• The historical timeframe: 1976-2005

  • Future time frame: 2041- 2070

  • RCP: 8.5

  • GCM: ichec-ec-earth

  • Duration: 3 and 24 hours

Feel free to modify the code based on your research needs.

# Define global variable to define the dataset to use (False to use pre-computed datasets)

# Define global options for hazard dataset (matching the ones in Hazard Assessment or within the pre-computed dataset options)
GCM = 'ichec-ec-earth'
RCP = 'rcp85'

# Select which time-frames and durations within the available you want to study (Check for options above) or choose the ones computed in the Hazard Assessment.
    'historical' :'1976-2005',
    RCP : '2041-2070' 

# Define durations to read/download
DURATIONS = [3, 24]

# Dictionary of hazard dataset path's (filled automatically with the information of above)
# (if needed) Download pre-calculated European datasets
    # Download the zip file
    print('Downloading data...')
    url_data = "http://gebrada.upc.es/climaax/extreme_precipitation_data.zip"
    tmp_file = "extreme_precipitation_data.zip"
    response = requests.get(url_data)
    open(tmp_file, "wb").write(response.content)

    # Unzip file to the data directory 
    print(f'...extracting data into {general_data_dir}...')
    with zipfile.ZipFile(tmp_file, 'r') as zip_ref:

    # Delete zip file
    print('...removing .zip file.')

# Fill the HAZARD_PATHS dictionary and (if needed) slice the european datasets to the area of interest 
for dur in DURATIONS:
    HAZARD_PATHS[dur] = {}
    for run, years in TIME_FRAMES.items():
            HAZARD_PATHS[dur][run] = os.path.join(hazard_results_dir, f'idf_{dur}h_{GCM}_{run}_{years}.nc')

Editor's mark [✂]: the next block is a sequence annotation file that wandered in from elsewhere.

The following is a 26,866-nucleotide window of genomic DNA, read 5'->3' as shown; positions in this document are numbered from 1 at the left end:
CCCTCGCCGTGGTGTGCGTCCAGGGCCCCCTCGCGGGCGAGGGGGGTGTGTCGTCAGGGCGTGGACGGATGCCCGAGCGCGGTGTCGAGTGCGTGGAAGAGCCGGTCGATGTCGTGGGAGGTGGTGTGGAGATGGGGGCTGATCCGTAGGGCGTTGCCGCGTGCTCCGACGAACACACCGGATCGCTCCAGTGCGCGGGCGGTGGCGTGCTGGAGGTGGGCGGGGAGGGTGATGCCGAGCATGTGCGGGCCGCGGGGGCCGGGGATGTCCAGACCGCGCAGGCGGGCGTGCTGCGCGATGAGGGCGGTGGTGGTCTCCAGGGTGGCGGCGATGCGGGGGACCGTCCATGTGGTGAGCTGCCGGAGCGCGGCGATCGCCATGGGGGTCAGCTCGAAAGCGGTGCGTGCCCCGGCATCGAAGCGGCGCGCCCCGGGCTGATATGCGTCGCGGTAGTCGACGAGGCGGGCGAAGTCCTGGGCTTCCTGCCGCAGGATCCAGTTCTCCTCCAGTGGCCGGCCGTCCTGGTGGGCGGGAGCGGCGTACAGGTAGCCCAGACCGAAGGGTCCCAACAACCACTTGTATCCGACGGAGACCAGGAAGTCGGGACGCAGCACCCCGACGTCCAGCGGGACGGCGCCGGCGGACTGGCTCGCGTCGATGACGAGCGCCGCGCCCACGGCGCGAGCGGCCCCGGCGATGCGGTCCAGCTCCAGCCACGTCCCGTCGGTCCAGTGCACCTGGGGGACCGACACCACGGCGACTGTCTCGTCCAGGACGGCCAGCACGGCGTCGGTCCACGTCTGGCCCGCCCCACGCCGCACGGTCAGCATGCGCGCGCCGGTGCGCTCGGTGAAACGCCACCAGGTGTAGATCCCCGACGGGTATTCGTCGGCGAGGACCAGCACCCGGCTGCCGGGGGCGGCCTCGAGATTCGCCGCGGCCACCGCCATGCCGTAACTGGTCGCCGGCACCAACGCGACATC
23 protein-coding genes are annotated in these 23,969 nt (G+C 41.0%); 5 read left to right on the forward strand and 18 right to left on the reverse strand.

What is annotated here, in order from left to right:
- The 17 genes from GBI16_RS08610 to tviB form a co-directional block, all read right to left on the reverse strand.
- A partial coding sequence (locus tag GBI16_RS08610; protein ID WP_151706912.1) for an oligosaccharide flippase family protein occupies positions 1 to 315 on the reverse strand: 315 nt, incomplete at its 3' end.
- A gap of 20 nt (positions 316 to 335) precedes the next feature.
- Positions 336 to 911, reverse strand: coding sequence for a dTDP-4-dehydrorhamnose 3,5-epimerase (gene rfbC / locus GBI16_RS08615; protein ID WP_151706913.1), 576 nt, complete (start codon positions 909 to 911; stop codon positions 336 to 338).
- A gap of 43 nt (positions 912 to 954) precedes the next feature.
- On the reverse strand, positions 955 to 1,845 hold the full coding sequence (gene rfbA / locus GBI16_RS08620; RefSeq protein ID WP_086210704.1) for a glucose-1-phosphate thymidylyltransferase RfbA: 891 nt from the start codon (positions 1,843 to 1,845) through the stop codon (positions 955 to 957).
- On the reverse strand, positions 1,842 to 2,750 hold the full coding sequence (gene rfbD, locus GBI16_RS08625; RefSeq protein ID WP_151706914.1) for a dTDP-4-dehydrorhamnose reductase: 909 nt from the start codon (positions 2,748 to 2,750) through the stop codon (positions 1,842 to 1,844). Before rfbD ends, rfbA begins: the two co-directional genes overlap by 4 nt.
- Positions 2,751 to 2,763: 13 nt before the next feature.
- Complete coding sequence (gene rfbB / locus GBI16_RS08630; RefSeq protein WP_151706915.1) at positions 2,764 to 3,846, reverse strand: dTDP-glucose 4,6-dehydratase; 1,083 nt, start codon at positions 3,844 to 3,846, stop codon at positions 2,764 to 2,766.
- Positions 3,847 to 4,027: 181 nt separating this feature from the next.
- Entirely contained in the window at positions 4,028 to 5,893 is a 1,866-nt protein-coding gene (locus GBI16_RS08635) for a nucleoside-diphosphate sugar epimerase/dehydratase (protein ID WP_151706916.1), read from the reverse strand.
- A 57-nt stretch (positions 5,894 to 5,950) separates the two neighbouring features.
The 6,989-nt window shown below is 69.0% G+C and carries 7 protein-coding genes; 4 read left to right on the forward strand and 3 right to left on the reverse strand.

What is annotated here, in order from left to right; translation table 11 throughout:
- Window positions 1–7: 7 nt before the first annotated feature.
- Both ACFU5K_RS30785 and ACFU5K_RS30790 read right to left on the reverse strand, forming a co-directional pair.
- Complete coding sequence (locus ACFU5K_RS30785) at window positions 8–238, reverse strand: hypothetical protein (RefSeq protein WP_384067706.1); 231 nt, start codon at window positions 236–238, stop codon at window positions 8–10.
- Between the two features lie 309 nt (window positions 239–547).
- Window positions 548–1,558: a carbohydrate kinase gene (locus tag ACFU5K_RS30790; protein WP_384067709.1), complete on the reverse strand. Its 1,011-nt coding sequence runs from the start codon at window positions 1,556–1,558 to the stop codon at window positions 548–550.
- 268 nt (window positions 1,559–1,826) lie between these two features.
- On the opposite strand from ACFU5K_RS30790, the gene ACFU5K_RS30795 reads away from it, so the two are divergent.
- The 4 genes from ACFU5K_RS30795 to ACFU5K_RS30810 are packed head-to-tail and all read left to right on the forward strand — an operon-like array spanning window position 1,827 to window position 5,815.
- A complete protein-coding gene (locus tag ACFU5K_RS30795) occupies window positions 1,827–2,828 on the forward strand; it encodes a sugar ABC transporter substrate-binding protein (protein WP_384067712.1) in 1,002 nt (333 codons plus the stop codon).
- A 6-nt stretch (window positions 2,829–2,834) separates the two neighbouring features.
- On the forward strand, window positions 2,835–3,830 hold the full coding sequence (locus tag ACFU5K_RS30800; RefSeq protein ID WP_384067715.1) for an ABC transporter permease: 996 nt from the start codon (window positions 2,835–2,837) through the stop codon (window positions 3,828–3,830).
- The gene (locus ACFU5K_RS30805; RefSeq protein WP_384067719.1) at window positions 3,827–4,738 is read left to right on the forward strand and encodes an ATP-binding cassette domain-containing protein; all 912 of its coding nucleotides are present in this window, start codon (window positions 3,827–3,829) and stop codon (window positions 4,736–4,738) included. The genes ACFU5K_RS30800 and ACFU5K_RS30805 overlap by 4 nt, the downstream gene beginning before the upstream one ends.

path = glob.glob(os.path.join(general_data_dir, GCM, run, f'idf_{dur}h*_{years}.nc'))[0]
            path_out = os.path.join(data_dir, os.path.basename(path))
            if not os.path.exists(path_out):
                with xr.open_dataset(path, decode_cf = True) as ds:
                    # Cut bounding box area
                    # Reproject usual coordinates (in WGS84) to EURO-CORDEX's CRS.
                    CRS = ccrs.RotatedPole(pole_latitude=39.25, pole_longitude=-162)
                    transformer = pyproj.Transformer.from_crs('epsg:4326',CRS)
                    West, South, East, North = bbox
                    rlon_min, rlat_min, rlon_max, rlat_max = transformer.transform_bounds(South, West, North, East)
                    # slice European dataset to area of region using boundig box.
                    ds = ds.sel(rlat = slice(rlat_min, rlat_max), rlon = slice(rlon_min, rlon_max))
                    # Save in data_dir directory for further use
            HAZARD_PATHS[dur][run] = path_out

Step 4: Define a function to compute magnitude and frequency shifts#

The code in this section will help us translate and link your real-world data (either location or regional scale) to the climate dataset projections we’re using in this workflow (non-biased corrected EURO-CORDEX). This step is necessary for improving the robustness of our analysis with the climate projections.